Find It! - this is very similar to hide and seek but in this case, I hide treats all over the house and let him sniff them out - it's what Cockers do naturally and it's great for stimulating the mind.
Chase Me! - this can be a really exciting game for any dog but I don't recommend playing chase with a young puppy - at least, not until he's fully mastered the recall command.
I hope you and your puppy have lots of fun with these games and if you've any you'd like to share, why not get in touch and let me know about them?
There are some who believe crating a dog, and especially a young puppy, is cruel.
Please let me put the record straight - crate training a puppy is not cruel.
In fact, it's one of the best things you can do for him as there are many benefits to crating a pup as you will soon discover if you follow the link where you can read about the benefits and then decide for yourself.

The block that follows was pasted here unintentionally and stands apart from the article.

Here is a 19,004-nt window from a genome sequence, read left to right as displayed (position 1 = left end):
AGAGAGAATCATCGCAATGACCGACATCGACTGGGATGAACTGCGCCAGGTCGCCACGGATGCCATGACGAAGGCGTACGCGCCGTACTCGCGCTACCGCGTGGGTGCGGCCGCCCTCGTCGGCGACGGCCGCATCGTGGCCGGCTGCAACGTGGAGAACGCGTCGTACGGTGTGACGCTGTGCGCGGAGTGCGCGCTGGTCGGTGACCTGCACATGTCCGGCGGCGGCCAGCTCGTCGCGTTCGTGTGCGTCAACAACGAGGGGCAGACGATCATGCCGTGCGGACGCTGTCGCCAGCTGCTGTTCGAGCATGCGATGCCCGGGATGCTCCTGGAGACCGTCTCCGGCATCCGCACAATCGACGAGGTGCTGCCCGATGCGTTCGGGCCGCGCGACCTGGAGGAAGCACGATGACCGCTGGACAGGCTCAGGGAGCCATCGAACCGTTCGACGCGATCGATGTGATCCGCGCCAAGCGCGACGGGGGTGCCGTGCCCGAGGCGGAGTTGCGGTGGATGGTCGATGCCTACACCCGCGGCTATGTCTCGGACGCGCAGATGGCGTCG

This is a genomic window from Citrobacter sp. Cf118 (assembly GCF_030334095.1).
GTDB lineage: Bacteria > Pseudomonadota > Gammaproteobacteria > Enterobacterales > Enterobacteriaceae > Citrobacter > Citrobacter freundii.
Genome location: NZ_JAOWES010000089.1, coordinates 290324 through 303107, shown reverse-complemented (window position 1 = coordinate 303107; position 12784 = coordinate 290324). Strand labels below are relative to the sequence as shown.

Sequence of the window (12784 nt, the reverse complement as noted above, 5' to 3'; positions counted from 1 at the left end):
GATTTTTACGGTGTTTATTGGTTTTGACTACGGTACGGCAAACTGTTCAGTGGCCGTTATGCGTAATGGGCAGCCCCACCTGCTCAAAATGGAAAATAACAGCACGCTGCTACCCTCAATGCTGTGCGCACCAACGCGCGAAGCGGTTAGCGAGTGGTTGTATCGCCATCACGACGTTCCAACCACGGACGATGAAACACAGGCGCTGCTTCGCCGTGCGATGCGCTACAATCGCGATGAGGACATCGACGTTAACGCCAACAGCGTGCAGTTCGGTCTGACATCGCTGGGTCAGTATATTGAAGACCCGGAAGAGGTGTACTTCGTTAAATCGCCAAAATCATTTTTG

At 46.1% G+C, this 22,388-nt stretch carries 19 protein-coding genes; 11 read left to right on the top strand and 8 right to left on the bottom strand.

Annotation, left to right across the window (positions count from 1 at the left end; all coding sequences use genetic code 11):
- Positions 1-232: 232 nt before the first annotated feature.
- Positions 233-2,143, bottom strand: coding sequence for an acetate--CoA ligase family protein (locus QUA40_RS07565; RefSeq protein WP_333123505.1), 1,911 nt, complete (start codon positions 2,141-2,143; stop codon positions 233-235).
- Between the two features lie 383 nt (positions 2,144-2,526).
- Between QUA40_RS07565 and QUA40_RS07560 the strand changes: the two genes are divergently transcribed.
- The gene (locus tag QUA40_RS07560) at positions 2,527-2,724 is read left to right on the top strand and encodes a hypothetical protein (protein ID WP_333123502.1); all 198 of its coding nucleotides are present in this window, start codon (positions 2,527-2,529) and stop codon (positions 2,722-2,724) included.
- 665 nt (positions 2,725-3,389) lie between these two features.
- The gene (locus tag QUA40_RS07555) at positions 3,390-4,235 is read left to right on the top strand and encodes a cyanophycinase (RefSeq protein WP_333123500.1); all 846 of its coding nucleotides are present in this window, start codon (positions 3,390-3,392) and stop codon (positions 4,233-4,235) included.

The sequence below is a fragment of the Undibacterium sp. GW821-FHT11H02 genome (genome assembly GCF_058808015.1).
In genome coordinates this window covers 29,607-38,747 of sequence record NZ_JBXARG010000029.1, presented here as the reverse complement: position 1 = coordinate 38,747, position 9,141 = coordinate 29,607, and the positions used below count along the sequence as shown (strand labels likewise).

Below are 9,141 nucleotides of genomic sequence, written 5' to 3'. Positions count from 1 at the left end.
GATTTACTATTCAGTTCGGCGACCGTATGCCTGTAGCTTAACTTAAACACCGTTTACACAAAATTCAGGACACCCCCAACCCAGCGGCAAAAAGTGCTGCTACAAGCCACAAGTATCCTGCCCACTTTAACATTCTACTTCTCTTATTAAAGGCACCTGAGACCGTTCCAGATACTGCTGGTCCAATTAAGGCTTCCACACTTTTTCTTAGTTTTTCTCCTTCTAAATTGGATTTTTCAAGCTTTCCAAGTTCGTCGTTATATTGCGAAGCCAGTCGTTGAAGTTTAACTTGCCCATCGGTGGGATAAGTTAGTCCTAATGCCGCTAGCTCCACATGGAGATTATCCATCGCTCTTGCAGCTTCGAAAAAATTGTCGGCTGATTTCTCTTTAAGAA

There are a few things that can go wrong when you're teaching your puppy to enjoy his crate.
If you do decide that crating is for you and your pup, (and I hope you do, but it's your choice) I suggest you first read the essential rules of crate training before you go on to learn how to crate train your pup.
Once you've done that you'll need to crate for your puppy. There are many different types of puppy dog crates available from plastic, to wood, to metal.
If your puppy (or adult Cocker) is always seeking your attention it can become quite exhausting, no matter how cute they are!
Learn how to handle your puppy's attention seeking behaviour and give yourself a bit of peace and quiet into the bargain!
Above all, don't forget, all puppy training should be fun, so keep it light!
If you find your puppy dog won't listen to you, you can find out more here: